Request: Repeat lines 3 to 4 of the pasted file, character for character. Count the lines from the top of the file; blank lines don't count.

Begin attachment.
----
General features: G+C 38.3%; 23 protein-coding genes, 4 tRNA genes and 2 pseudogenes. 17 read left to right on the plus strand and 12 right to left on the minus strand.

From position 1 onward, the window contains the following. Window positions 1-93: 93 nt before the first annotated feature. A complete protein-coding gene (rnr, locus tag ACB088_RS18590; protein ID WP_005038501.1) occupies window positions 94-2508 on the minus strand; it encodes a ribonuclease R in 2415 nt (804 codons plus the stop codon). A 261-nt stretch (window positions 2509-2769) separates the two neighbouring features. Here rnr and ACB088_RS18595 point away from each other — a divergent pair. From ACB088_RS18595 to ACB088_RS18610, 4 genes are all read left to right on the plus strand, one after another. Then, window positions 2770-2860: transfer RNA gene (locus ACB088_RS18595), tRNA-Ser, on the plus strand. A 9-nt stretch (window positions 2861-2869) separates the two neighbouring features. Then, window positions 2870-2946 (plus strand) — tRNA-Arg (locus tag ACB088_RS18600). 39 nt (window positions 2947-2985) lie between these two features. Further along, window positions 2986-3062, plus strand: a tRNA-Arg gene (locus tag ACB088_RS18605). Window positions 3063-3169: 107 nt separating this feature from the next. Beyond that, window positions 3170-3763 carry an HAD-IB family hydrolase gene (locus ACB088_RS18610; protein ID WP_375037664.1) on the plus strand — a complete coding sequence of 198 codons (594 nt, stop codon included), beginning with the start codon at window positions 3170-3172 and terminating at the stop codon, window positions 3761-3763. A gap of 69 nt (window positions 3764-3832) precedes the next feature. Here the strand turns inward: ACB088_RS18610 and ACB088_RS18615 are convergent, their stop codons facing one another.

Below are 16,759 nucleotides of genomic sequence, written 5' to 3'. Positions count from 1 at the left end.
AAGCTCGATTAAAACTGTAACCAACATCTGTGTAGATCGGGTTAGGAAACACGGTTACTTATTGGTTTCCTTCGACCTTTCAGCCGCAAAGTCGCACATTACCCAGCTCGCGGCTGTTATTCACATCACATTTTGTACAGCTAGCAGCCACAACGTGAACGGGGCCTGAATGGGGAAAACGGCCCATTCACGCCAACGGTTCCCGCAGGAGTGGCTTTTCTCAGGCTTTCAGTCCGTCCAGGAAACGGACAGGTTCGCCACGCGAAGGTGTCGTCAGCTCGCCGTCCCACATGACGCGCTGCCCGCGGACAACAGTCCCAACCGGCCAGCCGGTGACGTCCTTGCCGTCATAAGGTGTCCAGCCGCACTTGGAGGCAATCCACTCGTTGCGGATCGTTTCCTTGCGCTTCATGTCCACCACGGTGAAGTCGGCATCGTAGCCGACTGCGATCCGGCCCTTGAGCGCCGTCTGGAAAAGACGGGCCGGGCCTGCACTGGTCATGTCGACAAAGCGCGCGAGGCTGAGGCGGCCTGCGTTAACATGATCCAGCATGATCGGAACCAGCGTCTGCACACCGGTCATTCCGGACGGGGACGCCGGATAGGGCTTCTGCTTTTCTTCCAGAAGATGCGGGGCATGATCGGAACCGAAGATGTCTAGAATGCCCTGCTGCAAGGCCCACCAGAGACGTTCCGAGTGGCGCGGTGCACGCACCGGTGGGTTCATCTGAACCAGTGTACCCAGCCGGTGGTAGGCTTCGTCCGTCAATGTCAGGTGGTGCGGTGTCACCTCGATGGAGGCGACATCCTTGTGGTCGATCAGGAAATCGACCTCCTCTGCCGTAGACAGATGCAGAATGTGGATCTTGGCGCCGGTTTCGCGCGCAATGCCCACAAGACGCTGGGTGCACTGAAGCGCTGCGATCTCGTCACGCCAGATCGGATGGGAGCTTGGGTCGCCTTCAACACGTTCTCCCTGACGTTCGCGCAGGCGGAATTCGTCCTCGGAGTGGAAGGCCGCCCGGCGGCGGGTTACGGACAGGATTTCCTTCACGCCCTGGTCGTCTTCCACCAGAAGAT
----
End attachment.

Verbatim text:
Below are 16,759 nucleotides of genomic sequence, written 5' to 3'. Positions count from 1 at the left end.
AAGCTCGATTAAAACTGTAACCAACATCTGTGTAGATCGGGTTAGGAAACACGGTTACTTATTGGTTTCCTTCGACCTTTCAGCCGCAAAGTCGCACATTACCCAGCTCGCGGCTGTTATTCACATCACATTTTGTACAGCTAGCAGCCACAACGTGAACGGGGCCTGAATGGGGAAAACGGCCCATTCACGCCAACGGTTCCCGCAGGAGTGGCTTTTCTCAGGCTTTCAGTCCGTCCAGGAAACGGACAGGTTCGCCACGCGAAGGTGTCGTCAGCTCGCCGTCCCACATGACGCGCTGCCCGCGGACAACAGTCCCAACCGGCCAGCCGGTGACGTCCTTGCCGTCATAAGGTGTCCAGCCGCACTTGGAGGCAATCCACTCGTTGCGGATCGTTTCCTTGCGCTTCATGTCCACCACGGTGAAGTCGGCATCGTAGCCGACTGCGATCCGGCCCTTGAGCGCCGTCTGGAAAAGACGGGCCGGGCCTGCACTGGTCATGTCGACAAAGCGCGCGAGGCTGAGGCGGCCTGCGTTAACATGATCCAGCATGATCGGAACCAGCGTCTGCACACCGGTCATTCCGGACGGGGACGCCGGATAGGGCTTCTGCTTTTCTTCCAGAAGATGCGGGGCATGATCGGAACCGAAGATGTCTAGAATGCCCTGCTGCAAGGCCCACCAGAGACGTTCCGAGTGGCGCGGTGCACGCACCGGTGGGTTCATCTGAACCAGTGTACCCAGCCGGTGGTAGGCTTCGTCCGTCAATGTCAGGTGGTGCGGTGTCACCTCGATGGAGGCGACATCCTTGTGGTCGATCAGGAAATCGACCTCCTCTGCCGTAGACAGATGCAGAATGTGGATCTTGGCGCCGGTTTCGCGCGCAATGCCCACAAGACGCTGGGTGCACTGAAGCGCTGCGATCTCGTCACGCCAGATCGGATGGGAGCTTGGGTCGCCTTCAACACGTTCTCCCTGACGTTCGCGCAGGCGGAATTCGTCCTCGGAGTGGAAGGCCGCCCGGCGGCGGGTTACGGACAGGATTTCCTTCACGCCCTGGTCGTCTTCCACCAGAAGAT